If you're farther into the hotter inland areas than your post suggests- ie San Bernardino County- then a load calc might suggest a little more tonnage. It just doesn't take that much to cool most houses in LA county, though.

    What indoor temperature would you typically set the system for during cooling season?

  8. #8
    Join Date
    Mar 2006
    Location
    Los Angeles, CA
    Posts
    5

    Talking

    Thank you all for your insight and help. It has confirmed what I thought is right. I just didn't get the idea of "tricking" such a huge machine into a much smaller one. I live near the ocean and now I see that such a unit would only benefit me if I were storing meat in my living room ha ha ha. Thanks again.

  9. #9
    Join Date
    Aug 2002
    Location
    Office and warehouse in both Crystal River & New Port Richey ,FL
    Posts
    18,836

    Re: Is fan speed adjustment even feasible?

    Originally posted by ranthony
    Thanks for the quick responses guys. I have two more contracters coming and I'll ask them about heat load - IF they do the heat load calculation I'll probably go with them.

    But, is it even feasible though to adjust the fan speed / CFM of a 4 ton unit to make it run "smaller"? Say for example if a future add-on was planned but over 5 years away - could it be made to work well (ie. not drafty, damp , or over cycling)?

    Thanks again for all your help,

    Are you planning to add-on??

  10. #10
    Join Date
    Mar 2006
    Location
    Los Angeles, CA
    Posts
    5
    No concrete plans to add on but we are starting a family - if any add-ons are performed it may just be a single bedroom - (200-250 sq. feet).

  11. #11
    Join Date
    Aug 2002
    Location
    Office and warehouse in both Crystal River & New Port Richey ,FL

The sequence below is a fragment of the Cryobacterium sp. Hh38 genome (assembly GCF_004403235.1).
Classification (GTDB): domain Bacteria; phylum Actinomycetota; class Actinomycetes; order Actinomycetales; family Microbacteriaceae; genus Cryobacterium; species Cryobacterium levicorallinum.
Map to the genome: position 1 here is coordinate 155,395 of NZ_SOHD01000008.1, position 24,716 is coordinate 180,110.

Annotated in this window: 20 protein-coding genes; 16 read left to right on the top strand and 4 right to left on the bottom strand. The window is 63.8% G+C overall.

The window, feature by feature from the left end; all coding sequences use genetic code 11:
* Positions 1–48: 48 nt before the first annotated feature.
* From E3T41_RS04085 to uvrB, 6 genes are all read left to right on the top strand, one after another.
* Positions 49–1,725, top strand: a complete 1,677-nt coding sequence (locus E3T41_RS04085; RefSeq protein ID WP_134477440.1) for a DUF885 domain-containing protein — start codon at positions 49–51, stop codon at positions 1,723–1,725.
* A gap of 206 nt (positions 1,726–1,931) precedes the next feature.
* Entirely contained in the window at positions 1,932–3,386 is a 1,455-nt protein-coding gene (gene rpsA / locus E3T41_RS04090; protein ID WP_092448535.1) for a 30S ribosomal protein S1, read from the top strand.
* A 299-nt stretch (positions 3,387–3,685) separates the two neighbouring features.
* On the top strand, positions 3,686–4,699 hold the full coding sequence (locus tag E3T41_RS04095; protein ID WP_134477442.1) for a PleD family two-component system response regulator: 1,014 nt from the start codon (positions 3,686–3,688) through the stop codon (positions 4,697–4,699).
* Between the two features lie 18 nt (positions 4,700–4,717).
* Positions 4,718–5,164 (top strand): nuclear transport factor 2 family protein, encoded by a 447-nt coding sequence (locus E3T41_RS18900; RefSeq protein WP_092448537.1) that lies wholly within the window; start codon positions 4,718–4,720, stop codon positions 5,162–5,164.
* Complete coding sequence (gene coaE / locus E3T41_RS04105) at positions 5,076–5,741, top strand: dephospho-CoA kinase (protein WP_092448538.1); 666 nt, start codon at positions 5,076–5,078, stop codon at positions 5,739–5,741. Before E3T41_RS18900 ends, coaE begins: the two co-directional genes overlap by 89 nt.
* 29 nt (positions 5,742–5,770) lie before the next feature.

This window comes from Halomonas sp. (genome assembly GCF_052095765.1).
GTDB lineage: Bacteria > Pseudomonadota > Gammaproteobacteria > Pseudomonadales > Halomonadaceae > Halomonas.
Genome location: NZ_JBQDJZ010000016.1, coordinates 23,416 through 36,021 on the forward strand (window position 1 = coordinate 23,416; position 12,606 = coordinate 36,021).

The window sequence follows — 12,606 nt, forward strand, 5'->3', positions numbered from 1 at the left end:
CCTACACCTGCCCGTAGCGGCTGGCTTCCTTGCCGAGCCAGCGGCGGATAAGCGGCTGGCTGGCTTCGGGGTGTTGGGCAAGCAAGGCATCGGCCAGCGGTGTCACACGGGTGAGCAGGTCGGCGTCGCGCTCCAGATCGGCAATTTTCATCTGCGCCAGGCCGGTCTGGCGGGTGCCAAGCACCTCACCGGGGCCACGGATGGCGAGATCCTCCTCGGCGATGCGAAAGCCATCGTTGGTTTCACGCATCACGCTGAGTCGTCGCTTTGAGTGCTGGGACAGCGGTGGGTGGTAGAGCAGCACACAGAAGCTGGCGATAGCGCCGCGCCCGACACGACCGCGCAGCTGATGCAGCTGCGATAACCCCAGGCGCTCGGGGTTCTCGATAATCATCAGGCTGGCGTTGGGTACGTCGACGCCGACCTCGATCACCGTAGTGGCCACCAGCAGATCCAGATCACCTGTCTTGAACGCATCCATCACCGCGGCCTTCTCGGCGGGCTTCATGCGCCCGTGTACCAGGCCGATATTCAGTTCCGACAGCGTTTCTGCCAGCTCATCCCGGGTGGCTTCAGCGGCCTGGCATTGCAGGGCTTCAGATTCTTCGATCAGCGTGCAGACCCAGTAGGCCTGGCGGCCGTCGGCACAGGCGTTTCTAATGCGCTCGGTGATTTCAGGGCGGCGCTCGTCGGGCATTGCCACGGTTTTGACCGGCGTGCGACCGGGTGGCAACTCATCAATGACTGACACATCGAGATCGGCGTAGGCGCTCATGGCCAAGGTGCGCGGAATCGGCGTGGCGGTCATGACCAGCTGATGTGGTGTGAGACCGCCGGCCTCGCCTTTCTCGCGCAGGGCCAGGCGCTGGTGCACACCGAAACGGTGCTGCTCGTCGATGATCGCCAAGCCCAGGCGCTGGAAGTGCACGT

Posts
    18,836
    Originally posted by ranthony
    No concrete plans to add on but we are starting a family - if any add-ons are performed it may just be a single bedroom - (200-250 sq. feet).
    If you get an accurate load calc on your house ,you may find it needs a 2.5 ton,say 28,000 btus,because your load calc is 24,500 btus,so you have 2,500 extra btus to start with.

    Then when you build on one of your current exterior walls and it's windows/doors,will become an interior wall,so not part of the load.

    The addition can be built with superior insulation and windows to the current home,so the increase in size needed for the addition may only be the extra 2,500 btus,and the deduct for the current exterior wall becoming an interior wall.


    You could also add insulation or better windows to the existing home ,when you build the addition,which reduces the load even more.


    So,carefully planed ,the correct size today ,could be the correct size for the addition.

  12. #12
    Join Date
    Jan 2001
    Posts
    7,816
    To compensate for an oversized hvac system you could just crack a few windows...or possibly drill some 3 inch holes around the outside perimeter of the house...thru the exterior wall....nail up some window screen over the holes on the outside....stuff rags into them from the interior to increase or decrease the load.

  13. #13
    Join Date
    Feb 2003
    Location
    Huntsville,AL
    Posts
    4,125
    running a blower continuously will REDUCE the amount of moisture removed -- such works fine in snow country -- in winter.

    read lots here !

    are you going to buy a 9 passenger van this year, just because you may have a big family?
    harvest rainwater,make SHADE,R75/50/30= roof/wall/floor, use HVAC mastic,caulk all wall seams!